In astandard-issue orange apron, Debbie McCormick works the paint department at TheHome Depot in Madison, Wis. She roams the concrete-floor aisles, armed withwhat has become an emotionally loaded question: Can I help you?
This is an article from the May 11, 2009 issue
The contractortells Debbie he needs some primer, but not a lot because jobs are scarce. Hedoesn't know how he's going to make it. The homeowner lets Debbie know sheneeds a neutral paint to get her house ready for sale in this down market. Thebank is closing in. The office manager asks Debbie for the right caulk to covernail holes after a laid-off employee packed up the pictures that had beenhanging on the walls. The office feels lonely with so many people leaving.
"You thinkyou have it tough and you start hearing these stories," says McCormick."People come in and talk about what they need but also why they need it.People are close to tears. I think customers just really need someone tolisten."
There must be arequisite rescue gene in Olympians. McCormick is a curler—yes, an athlete whodirects a stone with a broom down an ice sheet, as if shooing a cat off aporch—and she's also a Home Depot expert on oil, latex and inspirationalcolors. She knows the healing powers of gold, silver and bronze, havingqualified for the 2010 Vancouver Games, her third Olympics, as the skip(captain) of the U.S. team. "If we do well," says the 35-year-oldMcCormick, "maybe it'll give people a little break from what they're goingthrough."
What about arespite for McCormick and other blue-collar Olympians? They are notrecession-proof either. As a rule, aspiring medal winners are practiced atsacrifice, a quality highlighted in the sepia-toned features NBC rolls outevery two years, but the economy has added yet another layer of footage. TheHome Depot has been up to its hex bolts in trouble. At the end of 2008,McCormick was one of 85 American athletes who participated in the company'sgenerous job program for Olympians, which paid them for 40 hours of work forevery 20 on the clock, allowing them the flexibility to train and travel. InJanuary, after The Home Depot posted a 31% drop in third-quarter earnings for2008, the corporation announced it would shutter the 16-year-old program onMarch 2.
McCormick, witheight years of experience at The Home Depot, became one of only a dozen U.S.athletes to remain at a store as a regular part-time employee. "I can't bemad at Home Depot," said bobsledder Brock Kreitzburg, 33, when notifiedabout the cuts. "If not for that job, I wouldn't have made the 2006Games."
SpeedskaterJessica Smith left The Home Depot grateful but facing a new asceticism. Withoutthe flextime, she couldn't squeeze a work schedule into her eight-hour trainingdays. "Every day it's a struggle," she says, "but this is thesacrifice we choose."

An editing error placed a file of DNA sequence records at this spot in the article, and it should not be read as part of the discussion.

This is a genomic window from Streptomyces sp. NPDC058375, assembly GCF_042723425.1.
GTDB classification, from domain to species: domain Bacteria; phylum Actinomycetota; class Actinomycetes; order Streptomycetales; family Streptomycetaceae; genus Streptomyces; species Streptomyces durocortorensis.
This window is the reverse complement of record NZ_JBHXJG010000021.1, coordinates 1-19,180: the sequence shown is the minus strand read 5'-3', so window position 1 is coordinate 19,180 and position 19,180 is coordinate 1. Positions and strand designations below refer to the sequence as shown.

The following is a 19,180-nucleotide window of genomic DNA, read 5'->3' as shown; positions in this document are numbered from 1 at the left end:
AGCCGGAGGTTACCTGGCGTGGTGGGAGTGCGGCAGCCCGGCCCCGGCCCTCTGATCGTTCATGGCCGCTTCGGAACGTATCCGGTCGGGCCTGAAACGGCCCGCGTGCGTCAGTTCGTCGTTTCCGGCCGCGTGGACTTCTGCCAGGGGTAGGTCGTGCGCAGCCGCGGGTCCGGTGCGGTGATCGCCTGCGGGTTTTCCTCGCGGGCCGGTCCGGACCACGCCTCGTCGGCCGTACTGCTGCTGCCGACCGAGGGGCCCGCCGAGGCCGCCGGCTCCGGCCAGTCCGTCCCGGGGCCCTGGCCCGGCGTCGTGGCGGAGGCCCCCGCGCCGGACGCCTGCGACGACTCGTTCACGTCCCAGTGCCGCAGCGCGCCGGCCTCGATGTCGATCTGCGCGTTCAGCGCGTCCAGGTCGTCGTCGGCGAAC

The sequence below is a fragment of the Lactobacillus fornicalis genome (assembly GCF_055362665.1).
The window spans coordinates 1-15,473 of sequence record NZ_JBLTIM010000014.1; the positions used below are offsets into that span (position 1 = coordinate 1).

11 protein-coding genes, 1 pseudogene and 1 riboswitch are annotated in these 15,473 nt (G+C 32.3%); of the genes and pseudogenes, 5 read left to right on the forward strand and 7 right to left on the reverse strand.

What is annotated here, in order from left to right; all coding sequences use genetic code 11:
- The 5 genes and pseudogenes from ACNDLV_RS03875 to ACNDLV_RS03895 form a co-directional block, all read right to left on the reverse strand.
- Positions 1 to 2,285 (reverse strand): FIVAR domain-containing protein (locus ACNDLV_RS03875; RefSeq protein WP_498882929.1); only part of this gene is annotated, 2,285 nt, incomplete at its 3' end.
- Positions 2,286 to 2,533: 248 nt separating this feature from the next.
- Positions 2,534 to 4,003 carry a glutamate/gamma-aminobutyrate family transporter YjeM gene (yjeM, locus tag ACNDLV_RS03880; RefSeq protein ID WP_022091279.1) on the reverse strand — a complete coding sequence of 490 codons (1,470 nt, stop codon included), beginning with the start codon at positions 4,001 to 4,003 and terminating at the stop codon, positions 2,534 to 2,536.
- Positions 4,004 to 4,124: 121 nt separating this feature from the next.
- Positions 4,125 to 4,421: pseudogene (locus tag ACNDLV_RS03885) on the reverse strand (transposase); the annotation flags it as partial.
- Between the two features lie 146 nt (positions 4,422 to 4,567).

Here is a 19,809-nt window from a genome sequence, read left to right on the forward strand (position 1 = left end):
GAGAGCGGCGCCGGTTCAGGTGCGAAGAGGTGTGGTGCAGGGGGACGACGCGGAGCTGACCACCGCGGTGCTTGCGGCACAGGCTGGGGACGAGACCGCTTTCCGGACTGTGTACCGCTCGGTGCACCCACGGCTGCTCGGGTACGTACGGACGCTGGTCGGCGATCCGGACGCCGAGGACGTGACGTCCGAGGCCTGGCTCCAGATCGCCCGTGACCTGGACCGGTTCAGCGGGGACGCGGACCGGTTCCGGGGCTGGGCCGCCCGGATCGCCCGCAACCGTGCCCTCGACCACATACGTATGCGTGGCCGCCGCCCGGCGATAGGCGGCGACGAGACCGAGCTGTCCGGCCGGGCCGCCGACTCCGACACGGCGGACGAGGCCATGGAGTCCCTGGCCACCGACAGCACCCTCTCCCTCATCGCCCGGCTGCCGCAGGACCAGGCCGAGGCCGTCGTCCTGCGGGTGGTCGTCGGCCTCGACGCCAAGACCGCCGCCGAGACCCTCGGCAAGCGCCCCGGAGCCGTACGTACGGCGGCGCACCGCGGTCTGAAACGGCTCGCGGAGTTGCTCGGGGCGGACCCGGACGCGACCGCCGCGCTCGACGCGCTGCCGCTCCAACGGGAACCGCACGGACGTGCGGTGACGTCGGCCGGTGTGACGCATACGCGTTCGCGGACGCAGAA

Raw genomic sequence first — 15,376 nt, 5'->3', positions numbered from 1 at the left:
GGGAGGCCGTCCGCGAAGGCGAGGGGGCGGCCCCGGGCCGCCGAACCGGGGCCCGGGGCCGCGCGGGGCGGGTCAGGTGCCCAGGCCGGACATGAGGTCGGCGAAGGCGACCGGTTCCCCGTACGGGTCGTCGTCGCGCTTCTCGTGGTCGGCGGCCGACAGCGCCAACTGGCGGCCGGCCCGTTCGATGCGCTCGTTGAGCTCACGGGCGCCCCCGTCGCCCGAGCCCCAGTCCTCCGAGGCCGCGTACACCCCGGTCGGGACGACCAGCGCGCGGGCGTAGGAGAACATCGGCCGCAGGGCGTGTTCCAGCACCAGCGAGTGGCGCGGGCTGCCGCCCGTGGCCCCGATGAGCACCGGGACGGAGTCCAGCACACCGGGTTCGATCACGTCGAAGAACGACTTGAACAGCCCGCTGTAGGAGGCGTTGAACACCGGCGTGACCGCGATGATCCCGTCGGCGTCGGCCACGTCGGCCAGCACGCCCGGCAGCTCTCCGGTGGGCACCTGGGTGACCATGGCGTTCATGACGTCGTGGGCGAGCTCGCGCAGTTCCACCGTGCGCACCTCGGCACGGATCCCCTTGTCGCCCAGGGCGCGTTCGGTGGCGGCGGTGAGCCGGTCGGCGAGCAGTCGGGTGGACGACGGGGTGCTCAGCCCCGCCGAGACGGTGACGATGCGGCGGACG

The 25-year-oldSmith doesn't bother her parents with tales of penny-pinching. She trains inSalt Lake City while her family lives just outside Detroit, ground zero for thecollapsing auto industry, where unemployment is around 23%. The ripples fromthe Big Three have reached her father, who delivers auto parts for carcompanies. "If it came down to it, my family would pitch in," saysSmith, "but I don't want to put any burden on them."
So Smith is likea lot of Olympians trying to get by on the three R's: roommates, ride sharingand ramen noodles. "The world may see the skinniest Olympics ever,"jokes Noelle Pikus-Pace of the skeleton team. "We're down to ricecakes." (Make that four R's.)
Two years agoPikus-Pace was flush with a bounty of speaking engagements, those handy $2,000to $5,000 gigs that help pay for equipment, like a $10,000 sled. (The U.S.Olympic Committee provides training stipends and health insurance but no livingwages.) Counting lost sponsorships and speaking fees, Pikus-Pace estimates sheis making $30,000 a year less than she was in 2007—or half her income.Necessity can be a creative juice, though. Pikus-Pace was granted a businesslicense last month to start snowfirehats.com. She makes and sells funkyheadwear for ski slope junkies. Think of the 2010 Winter Games as ado-it-yourself Olympics.
In light oftoday's austere times, U.S. athletes in Turin three years ago seem a grouppicture of entitlement, with hot dog skier Bode Miller front and center. Butmore than ever for Olympians, attitude is out, humility is in. Sacrifice isn'ta voiceover cliché for feature footage; it's an economic reality. "It's theextra stress you take with you to a starting line," says Pikus-Pace, 26."Everything has to be perfect—your equipment, your mentality—when you facethe world's best. You don't want to be thinking about making that housepayment."
The U.S. athleteis the every-American except for one distinction: There's no discount on theexpectations facing Olympians. They're supposed to win—even now. They'resupposed to inspire—no matter their budget. "It's what we do," saysSmith. "I'd love to lift people." She pauses and laughs. "Nopressure, right?"
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